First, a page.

Mon-Chaio: Yeah, I would say that that’s absolutely what I took away from it.

Andrew Parker: Okay. And then the last one, the execution as learning, is to say, yeah, you still want that 500 lines of code. Execution is important, but you’re not optimizing everything just to get that execution as high as humanly possible, because you want to put some of your effort into learning.

So execution is learning says: how can you approach work as an organization, how can you approach work so that you not only do it, but you learn from it and change your processes, change your practices, and get better as you go? Or change what you’re doing because you learned it’s not the right thing to do.

All of those are possibilities in the learning.

Mon-Chaio: I think the other part of executing to learn is this concept that you don’t take space to do learning, learning comes as part of the stuff that you do day to day in a fast moving environment.

Andrew Parker: Yes, it is the way you operate rather than an add on.

Mon-Chaio: Mm hmm.

Andrew Parker: And I’ve encountered that before where, uh, place I worked, we used to do the famous Google 20 percent time or 10 percent time. We did it every other week. And eventually we dropped it because it created the wrong learning environment. It meant that learning was this thing off on the side rather than just the way we operated. And so we changed that. We dropped that practice and we said, how do we incorporate this into what we do?

It created a very different approach to experimentation and learning. So this time, we’re going to focus on organizing …

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Mon-Chaio: As you heard Andy say, it’s vitally important that learning not to be an quote-unquote add on or thing to the side. Having learning be a mindset versus just a tactic allows the scope of your improvements to be much broader, encompassing everything you do, rather than just the specific learning topic you’re focusing on during that particular week’s learning hour.

It also scales more broadly because everyone in your organization is involved in looking for learning opportunities every day. But, how do you go about building and establishing a learning mindset in your organization? Amy Edmondson introduces us to the four pillars necessary to building a learning organization, which we discuss further on in Episode 3:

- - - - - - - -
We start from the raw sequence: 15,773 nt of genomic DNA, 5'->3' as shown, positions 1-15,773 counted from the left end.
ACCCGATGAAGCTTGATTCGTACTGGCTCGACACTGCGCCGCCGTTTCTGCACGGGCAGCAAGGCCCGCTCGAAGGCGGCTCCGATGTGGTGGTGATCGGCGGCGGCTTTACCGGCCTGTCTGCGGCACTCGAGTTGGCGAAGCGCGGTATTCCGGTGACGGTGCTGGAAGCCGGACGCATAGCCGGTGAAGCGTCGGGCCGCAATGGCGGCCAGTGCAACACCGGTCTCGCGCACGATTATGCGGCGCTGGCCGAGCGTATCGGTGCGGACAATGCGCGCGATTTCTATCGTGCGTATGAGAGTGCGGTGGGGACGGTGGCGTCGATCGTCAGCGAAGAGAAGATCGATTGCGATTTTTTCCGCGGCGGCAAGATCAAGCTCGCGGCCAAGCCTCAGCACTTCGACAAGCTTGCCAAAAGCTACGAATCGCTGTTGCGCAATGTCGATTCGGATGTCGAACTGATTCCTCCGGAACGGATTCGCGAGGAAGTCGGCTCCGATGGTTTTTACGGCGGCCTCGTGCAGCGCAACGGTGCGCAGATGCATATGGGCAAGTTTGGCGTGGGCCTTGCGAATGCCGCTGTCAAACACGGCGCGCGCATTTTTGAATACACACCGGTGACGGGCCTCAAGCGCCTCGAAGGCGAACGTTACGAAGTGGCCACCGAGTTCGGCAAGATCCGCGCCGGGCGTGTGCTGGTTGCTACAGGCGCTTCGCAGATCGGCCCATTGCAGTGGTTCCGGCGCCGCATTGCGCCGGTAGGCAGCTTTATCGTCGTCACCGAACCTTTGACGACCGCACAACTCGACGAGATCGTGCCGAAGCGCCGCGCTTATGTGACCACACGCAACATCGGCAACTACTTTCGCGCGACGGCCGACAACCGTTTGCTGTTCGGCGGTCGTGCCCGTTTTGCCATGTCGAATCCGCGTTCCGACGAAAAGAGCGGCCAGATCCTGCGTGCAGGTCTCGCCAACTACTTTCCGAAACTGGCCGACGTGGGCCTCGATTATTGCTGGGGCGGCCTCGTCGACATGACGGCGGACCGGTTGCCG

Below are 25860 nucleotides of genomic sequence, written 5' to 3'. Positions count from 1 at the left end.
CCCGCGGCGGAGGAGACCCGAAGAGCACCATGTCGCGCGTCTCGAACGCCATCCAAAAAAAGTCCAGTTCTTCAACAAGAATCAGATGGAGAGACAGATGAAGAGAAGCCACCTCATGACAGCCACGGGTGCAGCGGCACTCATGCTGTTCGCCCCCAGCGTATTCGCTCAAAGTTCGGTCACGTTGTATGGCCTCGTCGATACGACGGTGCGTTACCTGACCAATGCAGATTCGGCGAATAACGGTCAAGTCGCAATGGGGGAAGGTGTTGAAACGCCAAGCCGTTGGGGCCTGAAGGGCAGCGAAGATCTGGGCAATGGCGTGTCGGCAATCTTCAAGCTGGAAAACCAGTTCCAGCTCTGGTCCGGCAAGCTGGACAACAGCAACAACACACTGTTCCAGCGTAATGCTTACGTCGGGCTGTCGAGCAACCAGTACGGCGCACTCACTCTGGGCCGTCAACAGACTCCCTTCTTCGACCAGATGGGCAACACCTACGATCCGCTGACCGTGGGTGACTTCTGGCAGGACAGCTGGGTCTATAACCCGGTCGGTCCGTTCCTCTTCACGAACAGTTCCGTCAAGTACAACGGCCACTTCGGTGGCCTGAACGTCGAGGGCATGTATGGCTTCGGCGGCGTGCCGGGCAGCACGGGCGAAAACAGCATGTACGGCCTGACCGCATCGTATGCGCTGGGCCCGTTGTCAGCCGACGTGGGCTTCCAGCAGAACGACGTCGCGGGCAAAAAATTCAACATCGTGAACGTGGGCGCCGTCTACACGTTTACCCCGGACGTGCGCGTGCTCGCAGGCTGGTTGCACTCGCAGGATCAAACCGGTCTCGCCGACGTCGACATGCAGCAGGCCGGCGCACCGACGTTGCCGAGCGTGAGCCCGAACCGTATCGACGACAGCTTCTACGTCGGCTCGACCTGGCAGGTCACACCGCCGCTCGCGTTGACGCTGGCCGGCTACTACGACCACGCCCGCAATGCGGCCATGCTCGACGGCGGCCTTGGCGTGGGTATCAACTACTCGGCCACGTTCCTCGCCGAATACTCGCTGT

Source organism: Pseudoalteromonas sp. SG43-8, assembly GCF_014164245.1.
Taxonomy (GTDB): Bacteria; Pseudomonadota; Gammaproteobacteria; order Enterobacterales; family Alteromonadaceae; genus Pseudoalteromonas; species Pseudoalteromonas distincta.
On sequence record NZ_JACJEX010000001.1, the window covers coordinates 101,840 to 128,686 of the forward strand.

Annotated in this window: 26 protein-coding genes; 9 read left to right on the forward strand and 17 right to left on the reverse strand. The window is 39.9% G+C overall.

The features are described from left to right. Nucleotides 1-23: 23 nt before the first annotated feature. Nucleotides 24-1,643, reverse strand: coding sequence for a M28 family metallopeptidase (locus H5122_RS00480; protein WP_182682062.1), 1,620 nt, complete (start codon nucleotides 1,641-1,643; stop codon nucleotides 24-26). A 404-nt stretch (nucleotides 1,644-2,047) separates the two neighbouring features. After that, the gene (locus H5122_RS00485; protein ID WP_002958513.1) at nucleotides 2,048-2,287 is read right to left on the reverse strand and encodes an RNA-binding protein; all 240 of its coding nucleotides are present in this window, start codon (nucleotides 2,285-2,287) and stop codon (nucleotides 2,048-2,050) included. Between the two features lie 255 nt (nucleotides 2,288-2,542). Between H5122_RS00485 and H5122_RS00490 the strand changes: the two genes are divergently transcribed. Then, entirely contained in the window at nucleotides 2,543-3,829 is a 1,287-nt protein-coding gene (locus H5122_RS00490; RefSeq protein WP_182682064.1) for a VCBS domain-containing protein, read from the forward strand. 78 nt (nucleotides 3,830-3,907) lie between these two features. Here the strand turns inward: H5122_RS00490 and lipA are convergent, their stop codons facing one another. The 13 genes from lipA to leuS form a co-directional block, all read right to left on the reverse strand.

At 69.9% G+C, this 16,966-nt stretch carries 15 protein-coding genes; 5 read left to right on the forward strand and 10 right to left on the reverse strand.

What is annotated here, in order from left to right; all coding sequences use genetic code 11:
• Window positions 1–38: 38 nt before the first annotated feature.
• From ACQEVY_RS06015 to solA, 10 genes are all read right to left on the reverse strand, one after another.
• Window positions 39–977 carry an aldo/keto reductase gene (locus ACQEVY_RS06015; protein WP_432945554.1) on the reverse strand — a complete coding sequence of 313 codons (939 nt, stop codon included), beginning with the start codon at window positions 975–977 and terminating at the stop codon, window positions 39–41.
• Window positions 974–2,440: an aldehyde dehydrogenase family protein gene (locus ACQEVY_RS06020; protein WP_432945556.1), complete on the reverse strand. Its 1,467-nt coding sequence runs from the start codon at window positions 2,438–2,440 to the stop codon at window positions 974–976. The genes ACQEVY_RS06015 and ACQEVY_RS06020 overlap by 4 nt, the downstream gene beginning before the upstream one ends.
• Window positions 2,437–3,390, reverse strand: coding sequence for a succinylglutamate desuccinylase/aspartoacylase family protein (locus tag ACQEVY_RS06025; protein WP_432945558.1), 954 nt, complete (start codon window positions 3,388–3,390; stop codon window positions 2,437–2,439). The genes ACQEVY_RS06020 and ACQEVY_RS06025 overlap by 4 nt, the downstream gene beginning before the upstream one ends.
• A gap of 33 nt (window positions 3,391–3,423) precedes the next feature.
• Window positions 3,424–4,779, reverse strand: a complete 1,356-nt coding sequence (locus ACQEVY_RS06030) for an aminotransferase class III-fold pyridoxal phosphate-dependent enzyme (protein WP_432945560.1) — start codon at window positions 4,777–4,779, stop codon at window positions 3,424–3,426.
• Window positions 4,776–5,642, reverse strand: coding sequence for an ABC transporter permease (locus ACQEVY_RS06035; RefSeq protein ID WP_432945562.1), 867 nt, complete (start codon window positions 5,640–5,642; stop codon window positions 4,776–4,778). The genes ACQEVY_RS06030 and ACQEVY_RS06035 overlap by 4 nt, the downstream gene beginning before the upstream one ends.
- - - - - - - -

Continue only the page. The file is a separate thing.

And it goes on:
Start four pillars of organizing to learn clip

Andrew Parker: … to probably shouldn’t do this. Just go and get it done. So the organizing for learning, Amy Edmondson breaks down into four different aspects, kind of what you need to do and how you can promote that as the organization. So one is framing for learning. Another one is psychological safety. The third is learning to learn from failure. And the other one is crossing boundaries. And I think Mon-Chaio, this is a lot to go over. I’m, I’m, I’m kind of daunted already. There’s a lot here. And we were probably going to skim over psychological safety, not because it’s not important, but it’s so important that it kind of deserves its own discussion. There’s a lot to it, and it’s very central to how most of this will work.

Mon-Chaio: Right, and not just teaming, I would say. Even non teaming …

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Mon-Chaio: The pillar I want to touch on today is framing for learning. If you want to go into more detail on the other pillars, I recommend you listen to the full episode of “Organizing to Learn.” Getting back to this episode, though, framing for learning is a key part of a leader’s job in creating a learning mindset. To do that, a leader needs to do a few key things when communicating with their teams:

Start how to frame for learning clip

Mon-Chaio: … whether it’s objective truth or not is, I think, less important.

Andrew Parker: So the framing for a learning frame, it’s that our axiomatic truth is that learning is important here. You might even say learning is paramount, but I don’t think she takes it that far. So the aspects of it is that the leader needs to set up the example that learning is part of their frame.

Mon-Chaio: Mm hmm.

Andrew Parker: So they need to set themselves up as not the expert. They are not the authority on the situation.

Mon-Chaio: Mm hmm.

Andrew Parker: They need to make it clear that in order to succeed, the group is interdependent. They all depend upon each other, that everyone’s input is valued and needed to reach their goal.

Mon-Chaio: Mm hmm.

Andrew Parker: And that their situation is challenging, full of unknowns, and an opportunity to try out new concepts. And that they have a tacit goal, no matter what their actual goal is, that their framing says that they have this tacit goal to learn as much as possible to figure out what to do next.

Mon-Chaio: Right.

Andrew Parker: And, and back to your …